A large white tent was erected in the little street between my parents’ house and the ball field my father built. The street was shut down to traffic. Enormous arrangements of flowers — dozens of them — stood behind my father’s casket. Thousands of people streamed into the tent for two days and a night to pay their respects. At night, there was a group of people singing the songs he loved. You could hear the music throughout the town. A lot of baseball players showed up — Jose Rosado, Luis Figueroa, Pedro Feliciano, Juan Gonzalez, my dad’s cousin, Carmelo Martinez, Jose Valentin, Jose Hernandez and many of his former Puerto Rican teammates and Hall of Famers.

Pai had only three sons, but he had many, many stepsons.

I didn’t leave my father’s side. Jamie and I sat in the tent by his casket all through the night. I talked to him. I told him that everything I am today is because of him. I thanked him for being a great man. I told him not to worry about his sisters and brothers — they had little money and my father always feared for their well-being. I said I would take care of them. I told him good-bye.

Then his casket was carried from the tent and onto the field — to first base, second, third, home and finally to the pitcher’s mound. Each of us three sons was presented with a base and my mother was given home plate. At each base, the townspeople in the stands gave my father a standing ovation. I wore a baseball cap low on my forehead. I could barely speak a word to anyone, I was so devastated. I lifted my head only when I needed to greet a new visitor.

Then there was a procession through the town. My family and I walked behind the car carrying Pai’s body. People emerged from their homes, clapping and
crying. The freeway to the cemetery was closed on one side, and people got out of their cars to show their respect. We could barely get through the entrance to the cemetery because there were so many people.

We knew Pai was loved, but we truly had no idea how much. It was the most amazing thing I have ever seen.

My mom was strong throughout the whole ordeal. She is stronger than everybody. I think she cries at night when she’s by herself, but she never shows that she is hurting. That’s how she’s always been.

Now that I’m back in Yuma, I talk to her two or three times a day. My Titi Rosalia and Titi Charo are spending nights with her. And Yadier and Jose are there.

I think I’m still in shock. It’s been a month, but I still feel like there are bricks in my heart. I keep thinking that somehow he knew he was leaving us and that’s why he decided at the last minute to fly to San Diego and Arizona in September to see me and the girls — and finally meet Jamie for the first time. And that’s why he hugged Yadier so tightly just hours before he died.

I’m not a poet, but I was so overwhelmed by my emotions that I wrote a poem. It’s too long to reprint here, but I’ll share a little bit.

You’re my inspiration,
My hero forever.
Thank you for loving me
more now than ever.

You’re who I am today
You made me in soul.
Now it’s my turn
to love ’til I’m old.

Rest in peace, Pai. I love you.

Time to get some rest

It’s packing day in the Molina household – though Jamie has been filling and taping boxes for the past couple weeks. We’re almost done and about to take a break to get a bite to eat at Bubba Gump’s or Benihana then finish when we get back.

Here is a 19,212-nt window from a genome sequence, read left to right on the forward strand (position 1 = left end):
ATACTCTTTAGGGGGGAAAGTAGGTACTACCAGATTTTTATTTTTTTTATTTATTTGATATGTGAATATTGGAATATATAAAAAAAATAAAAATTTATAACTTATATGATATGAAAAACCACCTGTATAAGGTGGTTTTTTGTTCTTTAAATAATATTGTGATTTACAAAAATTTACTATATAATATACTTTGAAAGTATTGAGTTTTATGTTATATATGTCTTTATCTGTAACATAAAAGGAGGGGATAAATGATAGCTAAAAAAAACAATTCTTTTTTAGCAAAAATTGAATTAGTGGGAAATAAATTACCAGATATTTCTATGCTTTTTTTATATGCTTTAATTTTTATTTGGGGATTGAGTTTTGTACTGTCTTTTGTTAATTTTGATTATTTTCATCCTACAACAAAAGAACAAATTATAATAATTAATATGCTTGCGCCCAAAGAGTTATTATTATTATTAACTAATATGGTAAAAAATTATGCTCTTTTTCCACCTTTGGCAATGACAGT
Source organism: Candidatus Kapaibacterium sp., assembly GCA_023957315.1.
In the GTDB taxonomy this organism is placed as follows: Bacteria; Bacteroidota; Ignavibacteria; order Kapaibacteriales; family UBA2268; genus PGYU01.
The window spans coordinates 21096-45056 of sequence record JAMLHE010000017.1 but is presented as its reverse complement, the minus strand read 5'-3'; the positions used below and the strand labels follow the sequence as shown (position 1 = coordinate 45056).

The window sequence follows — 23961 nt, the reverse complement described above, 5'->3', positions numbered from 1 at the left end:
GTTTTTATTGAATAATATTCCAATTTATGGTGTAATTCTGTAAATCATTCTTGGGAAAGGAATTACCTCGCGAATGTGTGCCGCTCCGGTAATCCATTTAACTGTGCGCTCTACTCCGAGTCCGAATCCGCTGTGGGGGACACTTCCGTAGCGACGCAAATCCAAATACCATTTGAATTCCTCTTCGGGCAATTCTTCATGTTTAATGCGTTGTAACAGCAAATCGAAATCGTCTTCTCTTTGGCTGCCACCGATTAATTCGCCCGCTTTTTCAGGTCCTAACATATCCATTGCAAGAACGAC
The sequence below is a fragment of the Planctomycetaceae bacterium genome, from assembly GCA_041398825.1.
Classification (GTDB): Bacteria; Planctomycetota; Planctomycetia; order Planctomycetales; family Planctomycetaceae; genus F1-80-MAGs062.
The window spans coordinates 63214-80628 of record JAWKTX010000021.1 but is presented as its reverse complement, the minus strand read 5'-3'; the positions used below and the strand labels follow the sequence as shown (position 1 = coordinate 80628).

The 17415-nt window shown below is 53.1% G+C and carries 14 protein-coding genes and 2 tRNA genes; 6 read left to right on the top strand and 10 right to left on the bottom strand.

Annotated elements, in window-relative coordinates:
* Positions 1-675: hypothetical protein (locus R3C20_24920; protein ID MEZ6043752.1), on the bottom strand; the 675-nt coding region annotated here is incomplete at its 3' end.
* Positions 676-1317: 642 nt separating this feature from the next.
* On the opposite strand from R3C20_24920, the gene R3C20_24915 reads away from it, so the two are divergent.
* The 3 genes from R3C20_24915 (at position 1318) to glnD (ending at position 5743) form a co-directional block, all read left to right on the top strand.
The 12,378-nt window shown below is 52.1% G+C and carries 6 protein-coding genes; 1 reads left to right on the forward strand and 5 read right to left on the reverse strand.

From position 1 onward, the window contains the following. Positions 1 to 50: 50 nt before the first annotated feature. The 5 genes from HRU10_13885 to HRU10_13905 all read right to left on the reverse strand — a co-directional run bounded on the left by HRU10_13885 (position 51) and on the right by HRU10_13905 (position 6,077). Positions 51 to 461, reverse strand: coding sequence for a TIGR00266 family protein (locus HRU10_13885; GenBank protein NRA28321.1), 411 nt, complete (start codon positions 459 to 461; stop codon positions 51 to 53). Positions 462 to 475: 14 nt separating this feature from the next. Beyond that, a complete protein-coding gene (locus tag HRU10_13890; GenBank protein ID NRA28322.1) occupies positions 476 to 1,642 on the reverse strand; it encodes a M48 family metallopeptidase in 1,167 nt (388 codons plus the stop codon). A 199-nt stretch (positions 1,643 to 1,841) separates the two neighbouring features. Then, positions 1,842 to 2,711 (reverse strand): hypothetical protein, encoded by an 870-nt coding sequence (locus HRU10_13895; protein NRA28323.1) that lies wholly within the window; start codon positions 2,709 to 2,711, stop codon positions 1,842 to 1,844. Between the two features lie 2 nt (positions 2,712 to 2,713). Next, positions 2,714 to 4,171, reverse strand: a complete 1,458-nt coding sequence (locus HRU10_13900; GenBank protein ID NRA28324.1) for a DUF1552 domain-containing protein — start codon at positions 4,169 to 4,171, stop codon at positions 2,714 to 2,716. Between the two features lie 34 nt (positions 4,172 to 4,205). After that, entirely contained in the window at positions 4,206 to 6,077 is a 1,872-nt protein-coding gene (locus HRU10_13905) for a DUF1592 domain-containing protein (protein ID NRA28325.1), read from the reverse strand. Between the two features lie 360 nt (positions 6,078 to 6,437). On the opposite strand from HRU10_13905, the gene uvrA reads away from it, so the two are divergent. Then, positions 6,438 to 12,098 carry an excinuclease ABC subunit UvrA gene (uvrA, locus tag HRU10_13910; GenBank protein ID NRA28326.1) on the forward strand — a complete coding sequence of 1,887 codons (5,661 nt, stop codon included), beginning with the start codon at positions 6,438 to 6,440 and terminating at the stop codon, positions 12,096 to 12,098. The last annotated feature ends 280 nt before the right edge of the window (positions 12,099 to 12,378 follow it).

This is our autumn ritual. We move into a house in the spring and move out in the fall. This year we lived in a great place in the Marina, though the four stories started to wear on my knees as the season progressed. Still, we loved being so close to the water and to Crissy Field.


We’ll drive one car back to Yuma tomorrow — it’s about a 10-hour trip — and have the second car shipped. We loaded up a 16-foot U-Haul and hired two of the clubbies to drive it home for us, then we’ll fly them back to San Francisco. It will be great to see my girls every weekend and take some trips with them this winter. We plan to go to Puerto Rico for Christmas – both my brothers will be there, too.


Javier came up with a great idea. January 6 is The Epiphany, or Three Kings Day, in Latin American countries. We put some grass and a cup of water in a box or a basket and put it under a bed for the kings’ camels. The kings come to visit, and like Santa Claus, leave gifts for the children. So my two brothers and I are going to dress up like the three kings and give away toys to the poor. I think it’s a terrific idea and I’m looking forward to meeting all the children and their parents and maybe making their holiday a little happier.


What I’ll do first when I get home, though, is put ice on my knees – for about a month. I’ll rest a lot and let my legs get back to normal. Then I’ll start working out again. I work out in the offseason with a trainer in Yuma. We go to the gym from 11 a.m. to about 1:30 then I rest for a bit. Then we run the stadium steps and do agility exercises. Then I rest again. Then we do another hour of cardio in the evening. By the start of spring training, I’m working out seven days a week.


We couldn’t have asked for a better game to end the season yesterday. I’m so happy that we were able to get Timmy the win and give voters another reason to pick him for the Cy Young. I think he should win it but it’s not a slam dunk. There are other guys who make a good case. But he has my vote, for sure. He should have had about 23 wins instead of 18, but we just didn’t score enough runs for him.


It was really tough in the clubhouse after the game saying good-bye to everyone. You’re together for about 185 games, through a long season, and you become like a true family. You’re looking forward to the rest and relaxation of the off-season, but you’re sad to leave, too. I’m not very good at saying goodbye. It’s very uncomfortable. Sometimes I have so much I want to say but I can’t because it’s so overwhelming. So you just say goodbye.